By Owen Gleiberman
Updated September 15, 2000 at 04:00 AM EDT

Dark Days, Marc Singer’s documentary about homeless people living in an abandoned Amtrak tunnel beneath Manhattan’s Penn Station, won several awards at this year’s Sundance Film Festival, and it has opened to near-unanimous critical acclaim. I hope, therefore, that I won’t offend the gods of sensitivity if I say that the movie, as heroic as it may have been to produce, is more noteworthy for its intentions than its execution. Singer, an Englishman in his mid-20s, spent two years hauling his cameras down into the tunnels, using his destitute subjects as crew members. The dead-zone squalor of the setting — a garbagy claustrophobic dungeon, photographed in dingy black and white — is a shock to behold, and so is the way that the broken-down squatters, some of them crackheads, have set up house, complete with walls, knickknacks, and appliances.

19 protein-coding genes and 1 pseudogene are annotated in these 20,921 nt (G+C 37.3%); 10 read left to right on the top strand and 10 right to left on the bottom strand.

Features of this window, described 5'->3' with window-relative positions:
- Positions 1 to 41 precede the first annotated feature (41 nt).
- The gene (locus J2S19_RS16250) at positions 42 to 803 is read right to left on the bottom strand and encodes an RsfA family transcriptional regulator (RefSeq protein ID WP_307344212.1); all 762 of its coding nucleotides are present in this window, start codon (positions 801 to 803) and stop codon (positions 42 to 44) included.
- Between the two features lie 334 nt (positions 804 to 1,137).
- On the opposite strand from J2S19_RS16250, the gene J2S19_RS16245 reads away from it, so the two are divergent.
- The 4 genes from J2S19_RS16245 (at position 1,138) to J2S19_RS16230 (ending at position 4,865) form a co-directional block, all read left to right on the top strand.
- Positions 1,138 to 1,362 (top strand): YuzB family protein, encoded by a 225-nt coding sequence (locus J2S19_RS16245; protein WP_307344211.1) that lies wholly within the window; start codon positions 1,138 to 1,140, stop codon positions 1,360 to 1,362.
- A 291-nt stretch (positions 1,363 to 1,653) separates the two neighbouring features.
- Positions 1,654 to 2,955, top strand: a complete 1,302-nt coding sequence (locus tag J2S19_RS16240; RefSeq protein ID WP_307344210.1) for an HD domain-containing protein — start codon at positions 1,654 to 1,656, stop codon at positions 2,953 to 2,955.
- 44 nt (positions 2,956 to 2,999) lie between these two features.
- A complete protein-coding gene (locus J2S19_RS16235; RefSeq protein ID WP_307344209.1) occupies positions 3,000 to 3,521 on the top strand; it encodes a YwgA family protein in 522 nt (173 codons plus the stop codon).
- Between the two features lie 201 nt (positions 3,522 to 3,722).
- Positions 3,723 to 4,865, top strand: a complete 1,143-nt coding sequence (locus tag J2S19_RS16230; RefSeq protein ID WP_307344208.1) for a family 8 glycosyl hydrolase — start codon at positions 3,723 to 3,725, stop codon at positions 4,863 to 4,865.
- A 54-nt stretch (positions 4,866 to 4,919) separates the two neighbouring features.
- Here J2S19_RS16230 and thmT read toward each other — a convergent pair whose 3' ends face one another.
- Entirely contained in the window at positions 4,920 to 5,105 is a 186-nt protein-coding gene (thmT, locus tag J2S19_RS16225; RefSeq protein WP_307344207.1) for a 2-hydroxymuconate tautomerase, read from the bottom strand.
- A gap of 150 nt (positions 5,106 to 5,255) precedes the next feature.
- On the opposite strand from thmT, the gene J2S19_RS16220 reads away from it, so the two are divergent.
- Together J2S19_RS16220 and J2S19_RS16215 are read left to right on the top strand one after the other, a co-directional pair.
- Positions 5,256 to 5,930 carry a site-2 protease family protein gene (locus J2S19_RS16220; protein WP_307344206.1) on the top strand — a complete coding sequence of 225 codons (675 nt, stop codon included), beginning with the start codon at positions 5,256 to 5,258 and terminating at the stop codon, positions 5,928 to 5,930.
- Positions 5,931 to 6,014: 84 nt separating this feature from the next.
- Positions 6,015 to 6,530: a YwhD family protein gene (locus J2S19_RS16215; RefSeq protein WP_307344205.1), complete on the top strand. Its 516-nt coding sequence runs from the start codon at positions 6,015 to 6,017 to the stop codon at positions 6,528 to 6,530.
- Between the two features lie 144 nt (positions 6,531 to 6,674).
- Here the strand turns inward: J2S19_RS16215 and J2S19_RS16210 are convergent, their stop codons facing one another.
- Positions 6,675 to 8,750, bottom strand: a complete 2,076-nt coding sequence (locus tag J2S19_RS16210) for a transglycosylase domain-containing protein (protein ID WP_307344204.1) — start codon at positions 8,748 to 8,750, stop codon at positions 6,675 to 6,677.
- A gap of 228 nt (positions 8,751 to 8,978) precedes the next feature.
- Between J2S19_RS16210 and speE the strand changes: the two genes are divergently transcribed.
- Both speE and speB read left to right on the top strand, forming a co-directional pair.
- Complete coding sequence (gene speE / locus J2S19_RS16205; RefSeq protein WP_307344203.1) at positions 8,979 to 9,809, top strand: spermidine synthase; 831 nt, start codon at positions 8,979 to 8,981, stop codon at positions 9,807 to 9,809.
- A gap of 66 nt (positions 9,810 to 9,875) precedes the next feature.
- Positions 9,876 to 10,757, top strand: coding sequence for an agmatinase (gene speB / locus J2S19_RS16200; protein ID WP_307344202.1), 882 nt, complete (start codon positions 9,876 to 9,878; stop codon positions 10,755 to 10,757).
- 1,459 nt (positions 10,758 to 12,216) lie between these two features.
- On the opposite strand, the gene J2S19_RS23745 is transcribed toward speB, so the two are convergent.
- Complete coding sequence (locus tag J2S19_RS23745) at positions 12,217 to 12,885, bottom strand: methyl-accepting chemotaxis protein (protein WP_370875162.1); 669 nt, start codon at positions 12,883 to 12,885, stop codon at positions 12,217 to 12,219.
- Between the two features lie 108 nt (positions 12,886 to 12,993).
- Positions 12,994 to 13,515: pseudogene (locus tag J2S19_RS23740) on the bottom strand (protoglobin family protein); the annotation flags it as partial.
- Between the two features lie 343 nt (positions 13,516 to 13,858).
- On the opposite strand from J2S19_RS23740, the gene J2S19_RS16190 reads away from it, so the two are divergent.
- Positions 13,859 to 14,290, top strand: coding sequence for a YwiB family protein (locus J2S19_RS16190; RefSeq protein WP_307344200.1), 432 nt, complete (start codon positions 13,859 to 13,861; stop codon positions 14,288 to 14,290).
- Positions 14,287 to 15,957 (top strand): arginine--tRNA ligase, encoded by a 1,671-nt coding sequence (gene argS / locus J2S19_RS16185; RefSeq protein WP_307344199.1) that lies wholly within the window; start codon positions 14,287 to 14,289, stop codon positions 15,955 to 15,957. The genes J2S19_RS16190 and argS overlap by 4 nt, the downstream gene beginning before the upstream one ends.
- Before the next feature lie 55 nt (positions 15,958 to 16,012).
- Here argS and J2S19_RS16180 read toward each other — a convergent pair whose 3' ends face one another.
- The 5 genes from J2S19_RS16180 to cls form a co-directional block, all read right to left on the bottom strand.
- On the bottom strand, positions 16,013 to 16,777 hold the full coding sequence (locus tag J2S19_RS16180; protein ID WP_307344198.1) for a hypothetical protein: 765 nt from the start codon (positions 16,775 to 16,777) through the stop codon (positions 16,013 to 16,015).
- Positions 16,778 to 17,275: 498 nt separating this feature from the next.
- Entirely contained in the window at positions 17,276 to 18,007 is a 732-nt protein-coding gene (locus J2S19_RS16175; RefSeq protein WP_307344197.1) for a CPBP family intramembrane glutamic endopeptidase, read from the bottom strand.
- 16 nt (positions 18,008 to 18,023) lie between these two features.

As they begin to tell stories of their lives, however, the movie grows glum and repetitive. Singer isn’t a penetrating interviewer. He’s content to focus on faces, on rambling anecdotes that reveal very little, and so Dark Days ends up soft-pedaling the degradation of how and why the people we see fell to where they are. The film’s appeal lies in presenting the homeless as saddened lumpen victims who do, in fact, have ”homes.” To come away from Dark Days believing in the comfort of that vision, however, requires equal parts sympathy and fantasy. C+